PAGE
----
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Anyone who has ever worked for a large firm will have no trouble recognizing the cutthroat corporate politics or high powered personalities on display in Patterns, Rod Serling's insightful drama about big business which is still revelant today. The central character, Fred Staples (Van Heflin), is a talented employee within a large conglomerate who is transferred from his Ohio location to his company's main office in New York City. The reason for his promotion soon becomes clear. He is being groomed by his boss, Walter Ramsey (Everett Sloane), to replace an older employee, William Briggs (Ed Begley), who has fallen out of favor with Ramsey. The situation is complicated by Staples' friendship with Briggs and his own desire for personal success.
Originally, Patterns was a teleplay by Rod Serling (host and narrator of TV's The Twilight Zone) that made its premiere in 1955 on Kraft Television Theatre and immediately received unanimous critical acclaim. While it bore similarities to The Strike, an earlier teleplay by Serling, Patterns hit a nerve with audiences of its era. It was one of the first films to explore the psychology of the modern corporate workplace and to question the ethics and morality of the people who worked there. Certainly, big business was a topic of interest to most American audiences in the mid-fifties. The Oscar-nominated Executive Suite, which also dealt with a power struggle behind closed doors, appeared in 1954, and The Man in the Gray Flannel Suit, which focused on the fast track to success on Madison Avenue, arrived in theatres in 1956. Unfortunately, Patterns with its excellent ensemble performances and razor-sharp dialogue, received no Oscar nominations and was virtually ignored by the public when it was transferred to the big screen. Yet, of the three films, Patterns is the more complex and intense viewing experience and one that can be interpreted differently by diametrically opposed groups. For instance, Everett Sloane, so effective as the ruthless boss, was surprised to learn from targeted viewer surveys that "the executives took it as complete justification for the credo that anything goes that's for the good of the business."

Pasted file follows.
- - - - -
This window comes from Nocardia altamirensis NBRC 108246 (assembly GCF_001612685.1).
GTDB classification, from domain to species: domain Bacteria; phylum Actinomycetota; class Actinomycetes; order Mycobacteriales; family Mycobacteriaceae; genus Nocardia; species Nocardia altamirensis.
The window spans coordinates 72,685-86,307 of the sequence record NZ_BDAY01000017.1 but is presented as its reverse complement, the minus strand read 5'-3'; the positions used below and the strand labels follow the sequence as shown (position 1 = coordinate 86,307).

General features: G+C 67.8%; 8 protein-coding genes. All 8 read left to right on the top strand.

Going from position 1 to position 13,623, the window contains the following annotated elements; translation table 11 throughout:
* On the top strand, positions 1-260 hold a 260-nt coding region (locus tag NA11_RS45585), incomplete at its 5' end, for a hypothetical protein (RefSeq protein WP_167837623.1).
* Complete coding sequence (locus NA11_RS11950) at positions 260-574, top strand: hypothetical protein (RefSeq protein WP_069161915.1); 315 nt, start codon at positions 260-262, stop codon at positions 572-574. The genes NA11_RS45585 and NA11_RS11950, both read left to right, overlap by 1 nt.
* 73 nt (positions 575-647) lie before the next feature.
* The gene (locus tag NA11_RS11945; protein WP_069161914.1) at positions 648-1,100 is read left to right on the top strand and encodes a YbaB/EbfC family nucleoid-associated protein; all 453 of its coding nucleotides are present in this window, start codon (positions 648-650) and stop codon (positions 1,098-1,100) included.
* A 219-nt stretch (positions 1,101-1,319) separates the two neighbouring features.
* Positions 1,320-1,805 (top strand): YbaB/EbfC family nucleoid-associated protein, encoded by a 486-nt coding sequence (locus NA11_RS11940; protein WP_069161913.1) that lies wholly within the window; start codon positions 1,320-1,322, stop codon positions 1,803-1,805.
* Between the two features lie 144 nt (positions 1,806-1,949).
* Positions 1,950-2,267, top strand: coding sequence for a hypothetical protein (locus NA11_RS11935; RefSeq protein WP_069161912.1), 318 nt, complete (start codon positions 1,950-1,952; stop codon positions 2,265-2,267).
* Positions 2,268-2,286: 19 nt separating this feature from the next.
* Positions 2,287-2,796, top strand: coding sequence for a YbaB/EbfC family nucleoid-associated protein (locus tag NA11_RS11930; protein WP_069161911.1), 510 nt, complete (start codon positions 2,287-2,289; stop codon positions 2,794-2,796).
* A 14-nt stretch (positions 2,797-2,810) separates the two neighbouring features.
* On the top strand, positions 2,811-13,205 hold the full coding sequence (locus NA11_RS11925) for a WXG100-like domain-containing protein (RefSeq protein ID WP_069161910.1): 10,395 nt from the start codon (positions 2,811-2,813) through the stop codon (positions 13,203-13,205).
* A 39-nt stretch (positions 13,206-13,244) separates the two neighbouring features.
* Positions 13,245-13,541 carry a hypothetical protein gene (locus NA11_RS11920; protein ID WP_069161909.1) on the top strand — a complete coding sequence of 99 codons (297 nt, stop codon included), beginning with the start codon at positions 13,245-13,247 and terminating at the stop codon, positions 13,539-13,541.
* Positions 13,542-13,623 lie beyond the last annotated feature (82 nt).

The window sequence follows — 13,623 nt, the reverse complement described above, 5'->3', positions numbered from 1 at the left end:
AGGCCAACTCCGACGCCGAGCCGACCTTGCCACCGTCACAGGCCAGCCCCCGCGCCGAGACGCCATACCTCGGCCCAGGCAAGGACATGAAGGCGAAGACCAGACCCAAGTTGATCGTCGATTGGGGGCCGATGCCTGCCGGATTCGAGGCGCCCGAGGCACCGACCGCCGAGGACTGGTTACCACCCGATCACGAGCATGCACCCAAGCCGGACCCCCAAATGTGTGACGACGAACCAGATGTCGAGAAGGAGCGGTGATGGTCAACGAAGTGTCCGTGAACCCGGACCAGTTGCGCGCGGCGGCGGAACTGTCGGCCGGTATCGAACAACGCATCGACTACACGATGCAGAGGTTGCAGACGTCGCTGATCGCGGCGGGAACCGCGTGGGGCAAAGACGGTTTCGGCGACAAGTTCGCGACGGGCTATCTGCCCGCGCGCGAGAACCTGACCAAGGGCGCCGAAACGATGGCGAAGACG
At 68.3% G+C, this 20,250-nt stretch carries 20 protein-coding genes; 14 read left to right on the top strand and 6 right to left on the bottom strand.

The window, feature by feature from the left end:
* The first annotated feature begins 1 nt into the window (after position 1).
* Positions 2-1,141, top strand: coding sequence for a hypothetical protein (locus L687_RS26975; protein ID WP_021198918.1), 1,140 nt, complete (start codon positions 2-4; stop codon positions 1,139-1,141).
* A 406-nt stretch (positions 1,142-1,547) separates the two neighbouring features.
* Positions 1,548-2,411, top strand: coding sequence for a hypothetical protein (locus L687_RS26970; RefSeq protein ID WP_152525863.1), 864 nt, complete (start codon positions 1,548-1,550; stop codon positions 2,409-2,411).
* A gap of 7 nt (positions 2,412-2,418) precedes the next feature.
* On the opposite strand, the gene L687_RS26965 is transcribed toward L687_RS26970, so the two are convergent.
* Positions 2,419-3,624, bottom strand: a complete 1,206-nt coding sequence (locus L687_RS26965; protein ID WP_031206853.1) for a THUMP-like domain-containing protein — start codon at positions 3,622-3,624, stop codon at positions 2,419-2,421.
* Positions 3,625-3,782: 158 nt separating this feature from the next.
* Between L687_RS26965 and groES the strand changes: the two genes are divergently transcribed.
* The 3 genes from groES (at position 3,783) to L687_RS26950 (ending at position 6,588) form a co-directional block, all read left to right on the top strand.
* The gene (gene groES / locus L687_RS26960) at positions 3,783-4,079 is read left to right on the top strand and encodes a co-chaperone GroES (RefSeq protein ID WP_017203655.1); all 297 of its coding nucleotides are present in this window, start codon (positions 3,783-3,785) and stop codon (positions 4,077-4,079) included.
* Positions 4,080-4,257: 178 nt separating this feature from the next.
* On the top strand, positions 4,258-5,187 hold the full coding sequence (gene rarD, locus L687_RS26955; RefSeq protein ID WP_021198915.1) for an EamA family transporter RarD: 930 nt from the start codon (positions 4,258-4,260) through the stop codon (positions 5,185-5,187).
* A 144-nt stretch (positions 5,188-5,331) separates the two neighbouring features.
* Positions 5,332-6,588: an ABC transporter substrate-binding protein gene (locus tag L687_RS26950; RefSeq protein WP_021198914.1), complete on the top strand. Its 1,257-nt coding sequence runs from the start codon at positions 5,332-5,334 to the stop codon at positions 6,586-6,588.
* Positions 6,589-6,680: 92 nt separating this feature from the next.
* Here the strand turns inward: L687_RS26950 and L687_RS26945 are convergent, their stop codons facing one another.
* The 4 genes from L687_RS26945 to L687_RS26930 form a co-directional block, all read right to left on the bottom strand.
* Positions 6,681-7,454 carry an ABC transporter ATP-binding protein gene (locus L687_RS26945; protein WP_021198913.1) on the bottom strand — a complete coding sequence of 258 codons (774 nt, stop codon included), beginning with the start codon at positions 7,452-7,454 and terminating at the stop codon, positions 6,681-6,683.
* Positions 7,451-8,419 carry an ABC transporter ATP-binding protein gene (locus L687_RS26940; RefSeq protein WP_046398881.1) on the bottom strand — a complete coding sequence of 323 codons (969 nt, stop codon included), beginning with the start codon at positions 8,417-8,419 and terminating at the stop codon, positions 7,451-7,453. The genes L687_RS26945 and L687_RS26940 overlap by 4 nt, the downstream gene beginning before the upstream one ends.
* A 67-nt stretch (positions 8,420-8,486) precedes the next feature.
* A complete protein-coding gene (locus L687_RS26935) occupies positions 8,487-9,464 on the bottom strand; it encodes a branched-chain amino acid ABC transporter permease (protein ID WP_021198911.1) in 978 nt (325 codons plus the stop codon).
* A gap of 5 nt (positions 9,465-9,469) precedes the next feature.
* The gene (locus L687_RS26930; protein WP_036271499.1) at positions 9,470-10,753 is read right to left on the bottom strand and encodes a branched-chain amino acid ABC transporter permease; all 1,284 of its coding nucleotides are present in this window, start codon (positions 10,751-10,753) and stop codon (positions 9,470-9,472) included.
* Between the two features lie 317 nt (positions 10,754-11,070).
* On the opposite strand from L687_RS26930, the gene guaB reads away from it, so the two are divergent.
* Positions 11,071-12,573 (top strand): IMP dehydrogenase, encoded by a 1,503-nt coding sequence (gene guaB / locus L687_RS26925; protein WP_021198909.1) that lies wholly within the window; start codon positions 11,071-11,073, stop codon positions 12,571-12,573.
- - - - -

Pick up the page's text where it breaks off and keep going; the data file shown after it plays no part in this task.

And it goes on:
The inspiration for Patterns was Serling's own experiences at the television station, WLW, while the cold, calculating Ramsey was a composite of Colonel Rock Haugen, Serling's former regimental commander, CBS owner William Paley, and RCA chairman David Sarnoff. When Serling agreed to adapt the teleplay for the screen, he was subjected to some Hollywood power politics himself by co-producer Jed Harris, who penned additional scenes for the film while discarding some of Serling's original material. Luckily, director Fielder Cook convinced Harris to bring Serling back for much needed rewrites resulting in a film that was almost identical to the original television version. Regardless of the problems he encountered during the filming of Patterns, Serling soon found himself a much sought-after screenwriter and went on to reap further acclaim for his screenplays for Requiem for a Heavyweight (1962), Seven Days in May (1964), and Planet of the Apes (1968).
Director: Fielder Cook
Producer: Michael Myerberg
Screenplay: Rod Serling
Film Editing: Dave Kummins
Art Direction: Richard Sylbert
Cinematography: Boris Kaufman
Principle Cast: Van Heflin (Fred Staples), Ed Begley (William Briggs), Everett Sloane (Walter Ramsay), Beatrice Straight (Nancy Staples), Michael Dreyfuss (Billy), Sally Gracie (Ann), Eleni Kiamos (Sylvia Trammel), Elizabeth Wilson (Marge Fleming).
By Jeff Stafford